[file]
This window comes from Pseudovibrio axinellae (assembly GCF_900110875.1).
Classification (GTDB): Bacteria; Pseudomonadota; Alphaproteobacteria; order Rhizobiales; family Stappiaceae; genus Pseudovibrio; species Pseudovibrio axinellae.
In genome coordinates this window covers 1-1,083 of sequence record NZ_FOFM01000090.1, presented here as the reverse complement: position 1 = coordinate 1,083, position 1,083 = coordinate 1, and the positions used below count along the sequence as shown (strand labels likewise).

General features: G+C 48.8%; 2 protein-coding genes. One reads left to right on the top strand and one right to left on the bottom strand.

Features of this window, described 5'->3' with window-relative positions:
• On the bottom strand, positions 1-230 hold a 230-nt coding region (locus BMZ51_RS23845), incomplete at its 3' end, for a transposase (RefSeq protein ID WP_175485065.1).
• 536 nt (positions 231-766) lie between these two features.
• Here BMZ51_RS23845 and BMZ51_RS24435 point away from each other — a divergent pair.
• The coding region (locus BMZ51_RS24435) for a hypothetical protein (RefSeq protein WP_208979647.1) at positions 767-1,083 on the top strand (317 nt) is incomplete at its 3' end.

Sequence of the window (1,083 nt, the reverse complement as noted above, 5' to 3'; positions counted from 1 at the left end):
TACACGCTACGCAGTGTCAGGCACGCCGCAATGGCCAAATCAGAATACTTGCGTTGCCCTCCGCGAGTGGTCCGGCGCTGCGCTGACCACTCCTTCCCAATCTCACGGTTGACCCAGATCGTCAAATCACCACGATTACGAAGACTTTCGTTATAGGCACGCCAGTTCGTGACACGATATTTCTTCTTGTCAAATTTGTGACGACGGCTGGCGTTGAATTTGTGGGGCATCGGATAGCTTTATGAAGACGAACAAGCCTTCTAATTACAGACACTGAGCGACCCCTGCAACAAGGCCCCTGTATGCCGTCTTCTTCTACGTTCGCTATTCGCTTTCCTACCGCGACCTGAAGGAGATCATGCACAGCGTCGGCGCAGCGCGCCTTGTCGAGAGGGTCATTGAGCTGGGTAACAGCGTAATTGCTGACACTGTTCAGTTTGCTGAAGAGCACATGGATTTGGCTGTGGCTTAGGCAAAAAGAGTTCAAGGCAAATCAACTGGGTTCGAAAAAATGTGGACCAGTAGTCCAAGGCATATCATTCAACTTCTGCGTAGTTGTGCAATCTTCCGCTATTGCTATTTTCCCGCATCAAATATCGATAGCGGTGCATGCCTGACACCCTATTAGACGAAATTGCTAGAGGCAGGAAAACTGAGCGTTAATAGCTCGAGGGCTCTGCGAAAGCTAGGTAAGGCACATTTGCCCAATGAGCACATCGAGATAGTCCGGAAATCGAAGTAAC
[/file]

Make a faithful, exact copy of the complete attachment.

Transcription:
This window comes from Pseudovibrio axinellae (assembly GCF_900110875.1).
Classification (GTDB): Bacteria; Pseudomonadota; Alphaproteobacteria; order Rhizobiales; family Stappiaceae; genus Pseudovibrio; species Pseudovibrio axinellae.
In genome coordinates this window covers 1-1,083 of sequence record NZ_FOFM01000090.1, presented here as the reverse complement: position 1 = coordinate 1,083, position 1,083 = coordinate 1, and the positions used below count along the sequence as shown (strand labels likewise).

General features: G+C 48.8%; 2 protein-coding genes. One reads left to right on the top strand and one right to left on the bottom strand.

Features of this window, described 5'->3' with window-relative positions:
• On the bottom strand, positions 1-230 hold a 230-nt coding region (locus BMZ51_RS23845), incomplete at its 3' end, for a transposase (RefSeq protein ID WP_175485065.1).
• 536 nt (positions 231-766) lie between these two features.
• Here BMZ51_RS23845 and BMZ51_RS24435 point away from each other — a divergent pair.
• The coding region (locus BMZ51_RS24435) for a hypothetical protein (RefSeq protein WP_208979647.1) at positions 767-1,083 on the top strand (317 nt) is incomplete at its 3' end.

Sequence of the window (1,083 nt, the reverse complement as noted above, 5' to 3'; positions counted from 1 at the left end):
TACACGCTACGCAGTGTCAGGCACGCCGCAATGGCCAAATCAGAATACTTGCGTTGCCCTCCGCGAGTGGTCCGGCGCTGCGCTGACCACTCCTTCCCAATCTCACGGTTGACCCAGATCGTCAAATCACCACGATTACGAAGACTTTCGTTATAGGCACGCCAGTTCGTGACACGATATTTCTTCTTGTCAAATTTGTGACGACGGCTGGCGTTGAATTTGTGGGGCATCGGATAGCTTTATGAAGACGAACAAGCCTTCTAATTACAGACACTGAGCGACCCCTGCAACAAGGCCCCTGTATGCCGTCTTCTTCTACGTTCGCTATTCGCTTTCCTACCGCGACCTGAAGGAGATCATGCACAGCGTCGGCGCAGCGCGCCTTGTCGAGAGGGTCATTGAGCTGGGTAACAGCGTAATTGCTGACACTGTTCAGTTTGCTGAAGAGCACATGGATTTGGCTGTGGCTTAGGCAAAAAGAGTTCAAGGCAAATCAACTGGGTTCGAAAAAATGTGGACCAGTAGTCCAAGGCATATCATTCAACTTCTGCGTAGTTGTGCAATCTTCCGCTATTGCTATTTTCCCGCATCAAATATCGATAGCGGTGCATGCCTGACACCCTATTAGACGAAATTGCTAGAGGCAGGAAAACTGAGCGTTAATAGCTCGAGGGCTCTGCGAAAGCTAGGTAAGGCACATTTGCCCAATGAGCACATCGAGATAGTCCGGAAATCGAAGTAAC